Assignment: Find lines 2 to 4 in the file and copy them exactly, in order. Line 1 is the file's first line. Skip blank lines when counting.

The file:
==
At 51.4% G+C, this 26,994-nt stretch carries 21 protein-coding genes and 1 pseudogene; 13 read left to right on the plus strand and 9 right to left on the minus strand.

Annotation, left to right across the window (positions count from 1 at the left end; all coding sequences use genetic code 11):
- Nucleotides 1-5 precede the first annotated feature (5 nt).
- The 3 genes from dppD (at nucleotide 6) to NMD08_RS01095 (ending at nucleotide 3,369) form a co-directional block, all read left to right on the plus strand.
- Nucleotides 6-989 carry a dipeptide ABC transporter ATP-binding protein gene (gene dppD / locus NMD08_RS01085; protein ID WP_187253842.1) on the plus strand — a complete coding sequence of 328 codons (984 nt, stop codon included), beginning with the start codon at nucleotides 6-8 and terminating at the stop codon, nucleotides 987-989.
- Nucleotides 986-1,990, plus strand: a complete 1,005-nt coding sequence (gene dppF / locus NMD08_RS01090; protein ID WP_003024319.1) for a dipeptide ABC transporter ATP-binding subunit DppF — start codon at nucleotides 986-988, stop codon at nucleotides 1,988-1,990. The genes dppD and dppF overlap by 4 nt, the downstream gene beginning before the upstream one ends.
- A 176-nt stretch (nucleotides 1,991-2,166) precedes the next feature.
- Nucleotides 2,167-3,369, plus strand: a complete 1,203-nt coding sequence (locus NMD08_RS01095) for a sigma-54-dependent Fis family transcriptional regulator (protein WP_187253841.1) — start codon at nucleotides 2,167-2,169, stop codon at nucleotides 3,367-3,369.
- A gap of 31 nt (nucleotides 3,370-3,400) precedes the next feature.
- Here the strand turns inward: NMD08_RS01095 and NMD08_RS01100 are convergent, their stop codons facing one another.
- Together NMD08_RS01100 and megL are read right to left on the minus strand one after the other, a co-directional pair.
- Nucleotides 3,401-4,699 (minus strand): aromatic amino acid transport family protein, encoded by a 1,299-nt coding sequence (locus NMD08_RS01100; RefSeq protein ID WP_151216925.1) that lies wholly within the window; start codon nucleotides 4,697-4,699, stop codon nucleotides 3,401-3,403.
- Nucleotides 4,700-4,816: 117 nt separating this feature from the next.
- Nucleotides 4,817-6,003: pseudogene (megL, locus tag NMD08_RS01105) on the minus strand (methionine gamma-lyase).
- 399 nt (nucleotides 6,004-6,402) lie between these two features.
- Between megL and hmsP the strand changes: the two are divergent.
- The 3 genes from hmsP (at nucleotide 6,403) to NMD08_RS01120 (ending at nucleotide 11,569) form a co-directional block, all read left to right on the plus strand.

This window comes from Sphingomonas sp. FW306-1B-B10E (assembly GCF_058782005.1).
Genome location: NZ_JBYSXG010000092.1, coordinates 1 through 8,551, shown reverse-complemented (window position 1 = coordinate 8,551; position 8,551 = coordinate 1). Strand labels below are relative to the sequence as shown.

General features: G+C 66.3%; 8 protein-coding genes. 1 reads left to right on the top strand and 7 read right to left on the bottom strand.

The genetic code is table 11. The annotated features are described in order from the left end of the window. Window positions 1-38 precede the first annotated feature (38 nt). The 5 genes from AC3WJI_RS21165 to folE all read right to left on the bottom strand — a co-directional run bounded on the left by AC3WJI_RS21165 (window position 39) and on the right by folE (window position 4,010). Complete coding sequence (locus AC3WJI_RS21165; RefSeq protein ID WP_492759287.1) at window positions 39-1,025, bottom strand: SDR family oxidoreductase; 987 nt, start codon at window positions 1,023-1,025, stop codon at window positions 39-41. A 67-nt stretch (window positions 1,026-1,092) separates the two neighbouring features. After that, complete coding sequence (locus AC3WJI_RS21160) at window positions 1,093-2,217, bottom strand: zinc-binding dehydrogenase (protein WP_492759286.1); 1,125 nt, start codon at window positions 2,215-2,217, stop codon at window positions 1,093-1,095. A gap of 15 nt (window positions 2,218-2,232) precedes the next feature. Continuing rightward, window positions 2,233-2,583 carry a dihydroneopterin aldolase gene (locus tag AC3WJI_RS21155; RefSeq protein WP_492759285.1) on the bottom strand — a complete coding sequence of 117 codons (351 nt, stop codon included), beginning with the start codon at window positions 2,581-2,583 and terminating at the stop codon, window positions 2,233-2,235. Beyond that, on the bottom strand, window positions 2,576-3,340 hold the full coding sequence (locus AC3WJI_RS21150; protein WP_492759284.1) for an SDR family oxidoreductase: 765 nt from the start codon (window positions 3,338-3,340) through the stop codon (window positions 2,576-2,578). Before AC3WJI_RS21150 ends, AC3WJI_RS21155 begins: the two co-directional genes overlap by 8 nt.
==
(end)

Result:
Annotation, left to right across the window (positions count from 1 at the left end; all coding sequences use genetic code 11):
- Nucleotides 1-5 precede the first annotated feature (5 nt).
- The 3 genes from dppD (at nucleotide 6) to NMD08_RS01095 (ending at nucleotide 3,369) form a co-directional block, all read left to right on the plus strand.